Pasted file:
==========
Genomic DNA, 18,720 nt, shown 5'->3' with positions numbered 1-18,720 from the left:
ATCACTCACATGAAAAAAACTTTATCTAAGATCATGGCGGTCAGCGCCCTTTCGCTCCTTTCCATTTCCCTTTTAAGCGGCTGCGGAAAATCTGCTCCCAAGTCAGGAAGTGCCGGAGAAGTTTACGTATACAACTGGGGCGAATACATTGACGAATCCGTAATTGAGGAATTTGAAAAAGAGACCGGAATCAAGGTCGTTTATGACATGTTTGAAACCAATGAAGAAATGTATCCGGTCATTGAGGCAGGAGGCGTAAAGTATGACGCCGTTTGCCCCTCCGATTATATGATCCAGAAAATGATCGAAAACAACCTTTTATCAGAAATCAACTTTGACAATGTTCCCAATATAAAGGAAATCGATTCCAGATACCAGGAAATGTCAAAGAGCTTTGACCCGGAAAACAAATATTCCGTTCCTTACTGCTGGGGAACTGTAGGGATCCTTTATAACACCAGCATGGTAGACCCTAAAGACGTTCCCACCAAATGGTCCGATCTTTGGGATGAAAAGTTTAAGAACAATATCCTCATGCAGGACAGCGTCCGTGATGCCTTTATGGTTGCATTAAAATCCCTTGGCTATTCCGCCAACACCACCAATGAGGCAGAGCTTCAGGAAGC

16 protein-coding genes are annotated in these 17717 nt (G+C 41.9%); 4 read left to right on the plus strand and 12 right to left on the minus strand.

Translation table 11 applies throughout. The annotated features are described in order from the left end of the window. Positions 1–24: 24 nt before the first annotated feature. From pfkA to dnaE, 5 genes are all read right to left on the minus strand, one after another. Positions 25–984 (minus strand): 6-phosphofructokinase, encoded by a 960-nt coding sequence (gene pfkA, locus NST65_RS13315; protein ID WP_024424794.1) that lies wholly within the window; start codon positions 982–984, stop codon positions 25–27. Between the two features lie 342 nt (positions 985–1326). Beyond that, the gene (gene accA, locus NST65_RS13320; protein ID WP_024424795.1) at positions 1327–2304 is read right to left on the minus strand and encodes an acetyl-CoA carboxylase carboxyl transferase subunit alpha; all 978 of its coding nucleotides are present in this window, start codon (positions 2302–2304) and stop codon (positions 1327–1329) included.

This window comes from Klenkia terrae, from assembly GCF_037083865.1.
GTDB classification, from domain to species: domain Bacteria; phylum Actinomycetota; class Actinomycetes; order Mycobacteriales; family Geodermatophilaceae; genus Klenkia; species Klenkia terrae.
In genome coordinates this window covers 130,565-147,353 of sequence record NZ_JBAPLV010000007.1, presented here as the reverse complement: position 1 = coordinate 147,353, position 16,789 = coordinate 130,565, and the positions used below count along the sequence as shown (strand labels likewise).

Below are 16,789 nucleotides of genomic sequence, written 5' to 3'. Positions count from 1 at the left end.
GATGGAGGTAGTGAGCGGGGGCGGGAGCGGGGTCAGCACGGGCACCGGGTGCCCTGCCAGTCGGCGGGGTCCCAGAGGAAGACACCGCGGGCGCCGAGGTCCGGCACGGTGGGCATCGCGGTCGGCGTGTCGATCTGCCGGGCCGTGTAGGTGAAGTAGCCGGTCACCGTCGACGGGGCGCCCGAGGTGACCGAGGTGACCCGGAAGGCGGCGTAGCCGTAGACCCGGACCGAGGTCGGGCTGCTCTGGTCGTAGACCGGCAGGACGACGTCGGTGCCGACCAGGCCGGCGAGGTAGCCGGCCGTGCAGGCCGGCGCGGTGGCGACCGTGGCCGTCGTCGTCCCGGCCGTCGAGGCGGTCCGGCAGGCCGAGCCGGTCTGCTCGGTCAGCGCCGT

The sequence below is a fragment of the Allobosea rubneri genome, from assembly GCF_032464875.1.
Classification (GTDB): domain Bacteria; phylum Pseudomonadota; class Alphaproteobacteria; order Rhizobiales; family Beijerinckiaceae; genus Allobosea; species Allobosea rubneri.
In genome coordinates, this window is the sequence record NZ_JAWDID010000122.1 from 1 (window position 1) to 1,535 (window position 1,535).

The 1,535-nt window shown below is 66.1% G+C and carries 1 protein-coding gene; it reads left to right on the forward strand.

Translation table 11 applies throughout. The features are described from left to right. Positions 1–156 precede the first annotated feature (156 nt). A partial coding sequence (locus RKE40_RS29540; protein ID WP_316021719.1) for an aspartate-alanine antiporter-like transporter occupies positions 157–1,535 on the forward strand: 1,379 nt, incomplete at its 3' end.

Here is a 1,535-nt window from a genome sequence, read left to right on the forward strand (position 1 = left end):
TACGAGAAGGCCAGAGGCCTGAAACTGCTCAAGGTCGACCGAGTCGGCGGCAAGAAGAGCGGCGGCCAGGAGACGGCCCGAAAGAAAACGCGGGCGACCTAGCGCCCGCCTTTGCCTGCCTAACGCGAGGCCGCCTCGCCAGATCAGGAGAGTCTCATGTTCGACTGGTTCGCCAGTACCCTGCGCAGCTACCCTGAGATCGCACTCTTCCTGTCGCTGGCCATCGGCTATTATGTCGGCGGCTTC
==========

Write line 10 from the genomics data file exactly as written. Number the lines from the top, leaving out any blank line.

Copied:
The sequence below is a fragment of the Allobosea rubneri genome, from assembly GCF_032464875.1.